In the basement to my home is a closet. A large closet. A filthy closet. To my British readers, this closet is so large it would make an ideal apartment for a first time buyer. Over an unspecified period of time, I plan to try to clear this closet space and I know for sure that, as well as some very strange books, it contains a multitude of oddities.
To begin with, I present to you a book.
First of all, I am greatly amused by the price sticker. It has the name of my bookstore on it, almost 20 years before I ended up working there. Actually, no. First of all, I am greatly amused by the title.
Princess Diana’s Maternity Fashion and Nursery Handbook. This version is published in 1984 in the USA – note the Americanese spelling of ‘color’. The book opens with the preface which paints a picture unrecognisable today and all the more hilarious for it.
“Both The Prince and Princess of Wales, obviously delighted with their young family, are determined to lead, as far as possible, a normal family life, and they are prepared to break with tradition to do so. Many people say that family life is under threat in the modern world. If so, the example of Britain’s most famous family will surely help to resist it. They can be an inspiration to us all”. INDEED.
“Their practical and stylish approach has also inspired both the dress making and knitting patterns included in chapter four”. Take me to the knitting patterns!! “The Princess’s natural style and flair never waver; they enhance and complement her decided taste and very positive views about clothes. She has lost none of the stylish elegance and naturalness of touch which distinguished her from the outset… Her radiance has been apparent in every picture, and the Princess remains one of the most photographed women in the world”. Especially in Paris. “Few women, of course, are subjected to such intense scrutiny as the Princess, but even under the continuous spotlight of public attention she has grown more relaxed and confident over the past three years, and the pleasure and enjoyment that both she and Prince Charles get from married life have been obvious… Charles and Diana’s secure and happy married life will be a source of satisfaction in the years to come, not just to the couple themselves, but to us all”. Now we know who to blame for the trends in divorce rates.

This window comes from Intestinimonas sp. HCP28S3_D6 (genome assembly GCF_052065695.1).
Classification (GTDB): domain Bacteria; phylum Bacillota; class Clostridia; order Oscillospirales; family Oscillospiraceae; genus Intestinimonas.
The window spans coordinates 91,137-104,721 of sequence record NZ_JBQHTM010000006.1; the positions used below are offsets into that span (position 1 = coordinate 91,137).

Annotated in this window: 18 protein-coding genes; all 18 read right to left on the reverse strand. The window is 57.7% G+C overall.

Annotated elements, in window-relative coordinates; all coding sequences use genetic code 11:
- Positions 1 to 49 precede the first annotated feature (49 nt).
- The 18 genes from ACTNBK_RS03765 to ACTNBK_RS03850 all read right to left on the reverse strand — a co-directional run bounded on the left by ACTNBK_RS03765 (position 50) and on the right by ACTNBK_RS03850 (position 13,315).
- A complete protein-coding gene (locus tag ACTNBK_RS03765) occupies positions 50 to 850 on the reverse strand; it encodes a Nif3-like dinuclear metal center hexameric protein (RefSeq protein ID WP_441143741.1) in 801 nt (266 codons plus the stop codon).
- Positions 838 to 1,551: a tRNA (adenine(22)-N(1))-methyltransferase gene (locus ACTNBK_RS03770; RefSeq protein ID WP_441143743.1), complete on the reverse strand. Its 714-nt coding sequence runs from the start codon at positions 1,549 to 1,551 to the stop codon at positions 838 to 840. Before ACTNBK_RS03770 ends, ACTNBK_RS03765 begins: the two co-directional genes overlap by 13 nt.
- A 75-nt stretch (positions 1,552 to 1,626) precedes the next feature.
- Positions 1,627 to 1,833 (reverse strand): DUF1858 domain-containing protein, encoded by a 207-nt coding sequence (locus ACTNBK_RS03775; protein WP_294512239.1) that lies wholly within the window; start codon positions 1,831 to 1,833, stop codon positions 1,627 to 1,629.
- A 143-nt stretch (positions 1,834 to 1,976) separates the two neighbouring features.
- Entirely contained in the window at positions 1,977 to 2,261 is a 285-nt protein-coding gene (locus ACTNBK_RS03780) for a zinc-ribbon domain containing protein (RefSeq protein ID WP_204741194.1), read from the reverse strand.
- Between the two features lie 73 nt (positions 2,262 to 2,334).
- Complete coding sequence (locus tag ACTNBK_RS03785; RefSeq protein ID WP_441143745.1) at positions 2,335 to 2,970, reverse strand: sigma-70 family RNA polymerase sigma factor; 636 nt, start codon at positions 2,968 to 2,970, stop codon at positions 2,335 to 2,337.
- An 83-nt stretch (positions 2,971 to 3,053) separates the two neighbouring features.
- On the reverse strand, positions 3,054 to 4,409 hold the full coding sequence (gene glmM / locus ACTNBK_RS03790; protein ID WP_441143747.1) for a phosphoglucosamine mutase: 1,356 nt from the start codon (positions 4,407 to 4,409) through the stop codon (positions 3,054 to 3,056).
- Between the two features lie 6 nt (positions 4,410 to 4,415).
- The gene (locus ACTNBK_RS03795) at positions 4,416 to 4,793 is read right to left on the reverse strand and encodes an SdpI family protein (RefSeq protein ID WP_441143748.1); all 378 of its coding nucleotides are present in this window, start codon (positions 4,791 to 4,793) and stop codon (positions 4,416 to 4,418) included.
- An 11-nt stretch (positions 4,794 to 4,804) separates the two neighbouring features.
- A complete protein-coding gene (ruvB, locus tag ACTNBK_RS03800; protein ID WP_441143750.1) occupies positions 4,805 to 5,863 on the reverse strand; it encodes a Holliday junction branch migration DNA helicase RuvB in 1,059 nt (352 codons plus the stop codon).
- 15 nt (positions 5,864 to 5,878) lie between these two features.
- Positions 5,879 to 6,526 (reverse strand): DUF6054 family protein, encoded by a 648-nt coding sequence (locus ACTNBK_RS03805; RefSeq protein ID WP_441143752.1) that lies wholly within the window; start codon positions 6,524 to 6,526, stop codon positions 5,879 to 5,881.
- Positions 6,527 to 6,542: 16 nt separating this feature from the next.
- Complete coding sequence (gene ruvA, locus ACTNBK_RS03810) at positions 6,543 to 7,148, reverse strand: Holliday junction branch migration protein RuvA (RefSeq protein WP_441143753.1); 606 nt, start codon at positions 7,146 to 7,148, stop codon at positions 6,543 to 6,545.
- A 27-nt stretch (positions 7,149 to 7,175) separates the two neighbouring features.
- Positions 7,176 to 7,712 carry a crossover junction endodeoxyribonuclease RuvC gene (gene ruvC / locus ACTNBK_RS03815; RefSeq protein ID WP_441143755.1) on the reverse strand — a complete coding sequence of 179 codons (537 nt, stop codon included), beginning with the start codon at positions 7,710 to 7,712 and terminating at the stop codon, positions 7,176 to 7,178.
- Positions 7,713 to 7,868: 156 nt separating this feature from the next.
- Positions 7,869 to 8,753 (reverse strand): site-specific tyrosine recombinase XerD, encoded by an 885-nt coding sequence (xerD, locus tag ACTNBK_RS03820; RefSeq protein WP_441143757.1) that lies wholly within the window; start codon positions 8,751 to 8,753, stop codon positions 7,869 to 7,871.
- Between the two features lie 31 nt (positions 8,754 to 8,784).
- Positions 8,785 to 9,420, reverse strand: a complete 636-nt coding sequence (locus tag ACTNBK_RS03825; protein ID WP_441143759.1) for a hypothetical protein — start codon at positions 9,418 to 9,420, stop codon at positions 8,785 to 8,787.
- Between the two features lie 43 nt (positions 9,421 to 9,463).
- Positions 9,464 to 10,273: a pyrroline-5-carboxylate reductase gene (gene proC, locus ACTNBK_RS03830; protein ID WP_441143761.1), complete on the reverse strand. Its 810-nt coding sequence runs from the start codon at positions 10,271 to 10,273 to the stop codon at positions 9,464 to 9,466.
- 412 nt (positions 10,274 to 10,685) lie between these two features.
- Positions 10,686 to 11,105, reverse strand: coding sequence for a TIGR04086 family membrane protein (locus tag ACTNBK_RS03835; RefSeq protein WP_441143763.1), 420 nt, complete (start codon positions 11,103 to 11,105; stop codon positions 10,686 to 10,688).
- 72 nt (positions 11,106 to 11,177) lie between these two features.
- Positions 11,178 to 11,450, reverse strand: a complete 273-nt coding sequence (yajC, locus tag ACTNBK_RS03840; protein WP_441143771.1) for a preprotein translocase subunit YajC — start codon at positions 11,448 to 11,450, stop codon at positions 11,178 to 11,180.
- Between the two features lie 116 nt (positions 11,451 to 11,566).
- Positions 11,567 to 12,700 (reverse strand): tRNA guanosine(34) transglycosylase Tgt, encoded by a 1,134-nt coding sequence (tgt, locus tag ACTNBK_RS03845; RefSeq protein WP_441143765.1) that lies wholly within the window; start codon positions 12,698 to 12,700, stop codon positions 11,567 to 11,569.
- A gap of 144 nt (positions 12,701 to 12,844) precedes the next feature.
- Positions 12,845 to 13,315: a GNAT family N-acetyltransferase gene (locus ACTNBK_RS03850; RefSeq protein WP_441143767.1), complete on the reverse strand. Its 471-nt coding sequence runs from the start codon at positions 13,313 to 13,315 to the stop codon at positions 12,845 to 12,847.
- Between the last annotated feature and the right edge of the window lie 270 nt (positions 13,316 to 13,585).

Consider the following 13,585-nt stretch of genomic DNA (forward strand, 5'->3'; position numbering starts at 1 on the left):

The book goes on to cover the historical fashions of royals, particularly royal children. Above are a couple of photos of Prince Charles wearing a dress and one wearing a coat that looks a little like it might be a dress. Or covering one. Or covering nothing *shudder*. In any case, these pictures explain a lot.
One third of the way through the book, almost without warning, we are treated to a few lessons in “Dancercise”. I know it looks like an overweight woman has tripped, tried to reach for a telephone to call the emergency services, thought better of it, tried to get up and then begun a combination of praying and diving. But, no. It’s “dancercise”.
Once we have these out of the way, it’s back to fashion for a while. Then we are onto decor. Specifically of children’s nursery rooms. There’s a couple of fairly boring rooms, even by 1980’s standards and there’s another one that I find quite terrifying.
I just hope that the toys from this room never spring to life a la Toy Story. The whole room looks in some way sinister and I can’t help but feel the lion is an evil bastard. The big rat thing carrying food for the lion hoping that he won’t devour her only remaining child. The lion, smashing plates in the middle of the night and locking innocent toys in the camper vehicle, driving around at break neck speed. The shit.
Finally we are onto the knitting patterns. They do not fail to impress.
Sailor suits, for making your kids look posh (during the 80’s) but not so much in the 2000’s. Not outside of manga conventions and Japanese pornography, anyway. Knit this. I dare you.
And what of this little number? Prince William as a baby is pictured wearing a coat that looks somewhat similar to this, but even the one that he is trapped inside of has a few less garish letter and toy emblems dotted randomly around it. Even a Scouser in the 1970’s wouldn’t be caught dead in this.
This book is a lot of things, but there is one thing it definitely is not.